Netflix “Move To Heaven” Spoiler-Free Review: Both Fascinating And Heartbreaking At The Same Time

Published Categorized as Kdrama Reviews

Netflix is seriously making 2021 better for kdramas, a lot better than anticipated and their newest series “Move To Heaven” is a testimony of what they could bring to the table in terms of content for Korean dramas.

Netflix’s newest release “Move To Heaven” was released on May 14. Led by Lee Je Hoon, Tang Joon Sang and Hong Seung Hee. The drama focuses on a trio that runs a cleaning service to clean and arrange items left by the deceased.

Today, I am here to discuss my thoughts on the drama and why its simply one of the best of 2021.

Note: this is a spoiler-free review, this is a subjective review.

T/w: discussion of death

The premise

“Move To Heaven” idea is very intriguing to say the least. Some of you might be aware of such teams or such a job existing but I bet to some others, this was a new thing.

I might sound dumb right now, but honestly, up until last year I wasn’t aware there were specialized professionals that clean after the deceased, which seems dumb on my part but I guess I never thought of it ever.

There is a YouTube channel that follows an American company team as they clean up crime scenes, suicide scenes, hoarder situations and such. I stumbled upon them last year and I was both sad and surprised at the same time. Their attitude and respect towards the deceased really moved me. It also offered a rare insight into what happens to human bodies and how certain scenes must be cleaned up, and since I’ve watched many of their videos, I actually thought it was so cool how “Move To Heaven” operated in a similar fashion and how accurately it depicted different scenarios of how to take care of places where the deceased passed away.

This is not to say “Move To Heaven” is based on that YouTube series because it is not, it is based on a nonfiction essay by Kim Shae Byeol who is the first person in Korea to arrange articles left by the deceased.

It is an interesting idea for a drama, it is something that is both fresh and worth exploring at the same time. With the right stories, you won’t easily run out of content or ideas to discuss and incorporate into your script.

“Move To Heaven” is 10 episodes long but not only does it not feel long but is also amazingly written. If you try to find flaws in the drama, then good luck, because story-wise, it won’t be easy to achieve this. It is one of those stories that are sensible, beautifully and logically written. Characters actually behave like real human beings rather than caricatures and the stories feel so real that your heart will ache.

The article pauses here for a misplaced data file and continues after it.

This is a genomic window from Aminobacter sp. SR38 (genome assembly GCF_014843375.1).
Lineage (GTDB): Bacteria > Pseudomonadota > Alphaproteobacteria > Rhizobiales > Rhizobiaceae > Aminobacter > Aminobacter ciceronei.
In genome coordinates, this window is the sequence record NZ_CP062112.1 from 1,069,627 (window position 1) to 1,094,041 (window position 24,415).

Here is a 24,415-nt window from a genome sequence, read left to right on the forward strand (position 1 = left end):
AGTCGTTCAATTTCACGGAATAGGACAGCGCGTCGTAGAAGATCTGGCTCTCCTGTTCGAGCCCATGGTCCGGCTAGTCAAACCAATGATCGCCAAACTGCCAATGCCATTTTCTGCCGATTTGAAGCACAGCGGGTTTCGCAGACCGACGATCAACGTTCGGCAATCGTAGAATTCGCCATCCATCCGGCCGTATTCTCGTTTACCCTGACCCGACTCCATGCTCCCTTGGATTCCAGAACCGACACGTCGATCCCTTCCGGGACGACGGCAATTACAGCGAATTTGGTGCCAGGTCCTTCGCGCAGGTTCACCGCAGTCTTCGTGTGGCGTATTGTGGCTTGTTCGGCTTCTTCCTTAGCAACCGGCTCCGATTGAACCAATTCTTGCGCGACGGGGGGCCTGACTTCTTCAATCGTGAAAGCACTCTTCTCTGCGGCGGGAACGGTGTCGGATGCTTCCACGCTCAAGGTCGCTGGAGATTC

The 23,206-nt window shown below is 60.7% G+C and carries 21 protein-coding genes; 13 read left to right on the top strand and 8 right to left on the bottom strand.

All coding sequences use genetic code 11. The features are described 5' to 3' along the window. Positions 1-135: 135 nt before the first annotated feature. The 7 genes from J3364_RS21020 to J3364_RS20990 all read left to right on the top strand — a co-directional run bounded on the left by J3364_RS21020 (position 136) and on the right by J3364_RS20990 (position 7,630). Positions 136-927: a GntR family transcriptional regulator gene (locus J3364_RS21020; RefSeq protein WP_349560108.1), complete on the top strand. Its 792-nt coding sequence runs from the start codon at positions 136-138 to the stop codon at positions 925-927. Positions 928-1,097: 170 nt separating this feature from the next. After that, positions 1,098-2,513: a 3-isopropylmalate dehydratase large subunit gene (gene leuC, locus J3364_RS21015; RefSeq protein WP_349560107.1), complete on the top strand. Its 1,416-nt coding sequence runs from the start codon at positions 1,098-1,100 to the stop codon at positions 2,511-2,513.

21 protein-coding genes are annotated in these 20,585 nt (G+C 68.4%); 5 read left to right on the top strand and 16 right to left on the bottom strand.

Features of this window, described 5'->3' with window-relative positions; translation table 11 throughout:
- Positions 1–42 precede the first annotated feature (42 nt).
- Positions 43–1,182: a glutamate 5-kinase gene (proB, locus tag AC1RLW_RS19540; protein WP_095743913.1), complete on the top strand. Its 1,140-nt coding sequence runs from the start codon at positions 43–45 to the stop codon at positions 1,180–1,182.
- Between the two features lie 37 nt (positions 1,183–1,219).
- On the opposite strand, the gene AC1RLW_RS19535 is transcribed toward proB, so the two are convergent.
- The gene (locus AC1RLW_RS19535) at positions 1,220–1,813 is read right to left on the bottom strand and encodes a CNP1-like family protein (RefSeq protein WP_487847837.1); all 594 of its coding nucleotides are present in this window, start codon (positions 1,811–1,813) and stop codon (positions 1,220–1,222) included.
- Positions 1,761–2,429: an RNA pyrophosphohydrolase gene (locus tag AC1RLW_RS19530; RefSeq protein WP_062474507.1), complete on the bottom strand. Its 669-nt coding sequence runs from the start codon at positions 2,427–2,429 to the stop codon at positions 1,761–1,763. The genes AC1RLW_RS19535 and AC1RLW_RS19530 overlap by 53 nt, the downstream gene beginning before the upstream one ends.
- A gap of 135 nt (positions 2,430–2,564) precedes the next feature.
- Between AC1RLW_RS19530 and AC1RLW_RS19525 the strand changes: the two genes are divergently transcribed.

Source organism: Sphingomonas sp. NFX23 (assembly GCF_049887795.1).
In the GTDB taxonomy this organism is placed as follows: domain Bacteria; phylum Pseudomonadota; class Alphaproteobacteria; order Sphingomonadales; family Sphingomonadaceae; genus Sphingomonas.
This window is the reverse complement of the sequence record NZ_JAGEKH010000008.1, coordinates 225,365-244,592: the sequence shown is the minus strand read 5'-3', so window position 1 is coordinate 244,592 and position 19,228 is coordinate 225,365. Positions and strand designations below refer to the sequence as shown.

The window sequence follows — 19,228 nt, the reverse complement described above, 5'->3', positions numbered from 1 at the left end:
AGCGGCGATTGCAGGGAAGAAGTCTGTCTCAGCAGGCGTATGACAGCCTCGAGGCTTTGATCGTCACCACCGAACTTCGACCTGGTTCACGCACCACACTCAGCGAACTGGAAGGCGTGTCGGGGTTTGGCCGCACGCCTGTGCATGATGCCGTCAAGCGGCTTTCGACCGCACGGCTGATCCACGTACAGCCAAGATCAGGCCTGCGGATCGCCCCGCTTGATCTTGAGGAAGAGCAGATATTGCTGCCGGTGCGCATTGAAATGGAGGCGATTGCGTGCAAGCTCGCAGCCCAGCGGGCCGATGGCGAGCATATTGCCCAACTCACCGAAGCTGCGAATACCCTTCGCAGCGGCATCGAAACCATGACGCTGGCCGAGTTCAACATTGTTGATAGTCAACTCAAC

I binge watched it in one sitting. And not only was I not bored at all but I cried in almost every episode. The stories are presented with care and are carefully crafted that you can’t help but forget this is a drama, it feels so real because these stories can and does happen in real life. There are some twists here and there but they’re done so well and not played for dramatics, every action results in an appropriate reaction and every character action is accounted for.

Why “Move To Heaven” might not be for everybody

The drama discusses different types of deaths and it brings closure to the family members in the most heartbreaking beautiful way possible. On one hand, you’re thankful for “Move To Heaven” team for their hard work but a part of you realizes even with their help, the death of a loved one will not be easily forgotten, it presents reality of death, and even if each story had closure, my heart still ached for the characters, and at times, it was overwhelming and I had to pause.

I am tearing up a bit writing this and I wouldn’t say I am the most emotional person out there, so imagine what would happen if a sensitive person or a person who could relate to one of the stories was to watch “Move To Heaven,” it won’t be easy to get through it. It doesn’t try to make you cry and it is not trying to be manipulative but the story comes out so well and so real that you just can’t help but cry.

I don’t cry much watching kdramas, even the sad ones. Not to say I don’t feel things but generally speaking some of the ‘sad’ scenes in kdramas can feel very manufactured and distant in my eyes, so I do feel sorry while I am watching but I don’t easily cry.